Remenyik was born on Sept. 5, 1934, in Hungary, an only child to parents of the upper middle class of that country. She learned to fence at a young age. In an interview conducted by OSU Quest in 1981 she said: “I love sabre fencing the best…Although they don’t allow women to compete in sabre or epée, only foil, that is what I grew up with in Hungary—in Transylvania. My cousins, all boys, would come home from military school on vacation, and they would practice their sabre fencing. I was the youngest cousin and the only girl, and they would say, ‘No, Charlotte, you cannot do that. You are a girl, and you are too small.’ I guess that irked me enough to go out and learn sabre.”

Remenyik was just five years old when World War II broke out in Europe. When the war ended, the Russians occupied Hungary, and “we ended up on the wrong side of the peace treaty,” she said in a 2001 OSU Archives oral history interview. “That changed life drastically. During the war, we had shortages of food, bombings and air-raids, but life until 1945 was pretty good for me. [The change] started when I was declared the enemy of the state because of my birth, because of my family.”

Remenyik fled Hungary after the revolution in 1956. When she arrived in Chicago with her husband she knew she wanted to teach fencing, but she had only a high school education and spoke only Hungarian. “My husband got a job in Chicago in a factory and I also worked in the same factory for a while,” she recounted in the oral history interview. “Later I advanced to the office because I knew how to add, subtract, multiply and divide.  I did payroll.  Didn’t need to speak a lot of English. Chicago was like outer Siberia as far as fencing was concerned.”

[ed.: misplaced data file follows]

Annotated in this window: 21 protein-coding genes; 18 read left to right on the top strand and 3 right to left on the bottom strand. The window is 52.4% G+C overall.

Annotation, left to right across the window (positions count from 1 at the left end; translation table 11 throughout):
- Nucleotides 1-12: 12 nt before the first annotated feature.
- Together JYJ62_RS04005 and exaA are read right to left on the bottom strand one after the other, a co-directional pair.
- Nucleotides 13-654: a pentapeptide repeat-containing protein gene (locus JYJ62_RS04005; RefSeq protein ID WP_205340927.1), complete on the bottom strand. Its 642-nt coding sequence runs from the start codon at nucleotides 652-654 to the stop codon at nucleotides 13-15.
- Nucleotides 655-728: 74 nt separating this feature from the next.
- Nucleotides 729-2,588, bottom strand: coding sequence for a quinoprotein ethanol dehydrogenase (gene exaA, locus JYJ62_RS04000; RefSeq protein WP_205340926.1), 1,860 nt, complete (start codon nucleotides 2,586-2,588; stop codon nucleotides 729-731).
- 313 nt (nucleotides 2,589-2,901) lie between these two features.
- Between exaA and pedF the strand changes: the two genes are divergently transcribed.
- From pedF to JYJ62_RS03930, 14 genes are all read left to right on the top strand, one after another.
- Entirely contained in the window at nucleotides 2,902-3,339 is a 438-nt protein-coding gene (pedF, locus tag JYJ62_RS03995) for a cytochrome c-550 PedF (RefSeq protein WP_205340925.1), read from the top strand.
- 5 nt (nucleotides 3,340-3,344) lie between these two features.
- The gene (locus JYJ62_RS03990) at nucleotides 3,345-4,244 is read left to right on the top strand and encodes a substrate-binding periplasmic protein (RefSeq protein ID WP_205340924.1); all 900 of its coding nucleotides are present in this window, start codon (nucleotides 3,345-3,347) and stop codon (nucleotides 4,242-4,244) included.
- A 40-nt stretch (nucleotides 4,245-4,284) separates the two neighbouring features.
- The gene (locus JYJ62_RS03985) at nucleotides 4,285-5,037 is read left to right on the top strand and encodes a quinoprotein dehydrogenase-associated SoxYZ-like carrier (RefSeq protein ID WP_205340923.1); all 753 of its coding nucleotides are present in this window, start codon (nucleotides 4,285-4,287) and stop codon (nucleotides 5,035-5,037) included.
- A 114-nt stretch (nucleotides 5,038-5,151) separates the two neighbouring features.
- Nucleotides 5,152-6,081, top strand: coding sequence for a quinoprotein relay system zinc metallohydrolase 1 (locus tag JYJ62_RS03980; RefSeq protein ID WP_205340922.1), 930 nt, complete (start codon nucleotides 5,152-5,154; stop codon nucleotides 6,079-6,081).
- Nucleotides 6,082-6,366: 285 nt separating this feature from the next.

She quickly learned English, though, and set about getting an education that would make teaching fencing a reality. Remenyik received her associate’s degree from W.R. Harper College in Illinois in 1971, then she went to Northwestern University where she received her bachelor’s degree in physical education in 1973. All the while Remenyik continued to compete throughout the Midwest, including ranking 11th at the U.S. Olympic Trials in 1972. After graduation she became the women’s fencing coach at Northwestern, where her team won championships under her leadership for five years. The Remenyik Open competition at Northwestern is named in her honor.

1984 portrait of Remenyik

In 1978 Charlotte Remenyik came to Ohio State to coach the OSU women, which a few years later would include her daughter, Csilla. In the fall of 1980 she made OSU history by becoming the first woman to coach a men’s varsity team—and as the first woman to coach both the men and the women concurrently. Both teams did very well, even though at that time many of the men were recruited from the beginning fencing classes at OSU. The women’s team, on the other hand, had scholarships, which attracted top fencers to OSU. Under Remenyik’s leadership from 1981 to 1984, the women won the Big Ten title each year, and the men placed third in the 1985 Big Ten Championships. In all, her programs turned out sixteen All-Americans. She also served on the NCAA Sports Committee for Fencing (1981-86), designing the format for the women’s NCAA championships. It was later used as the model for the men’s championships.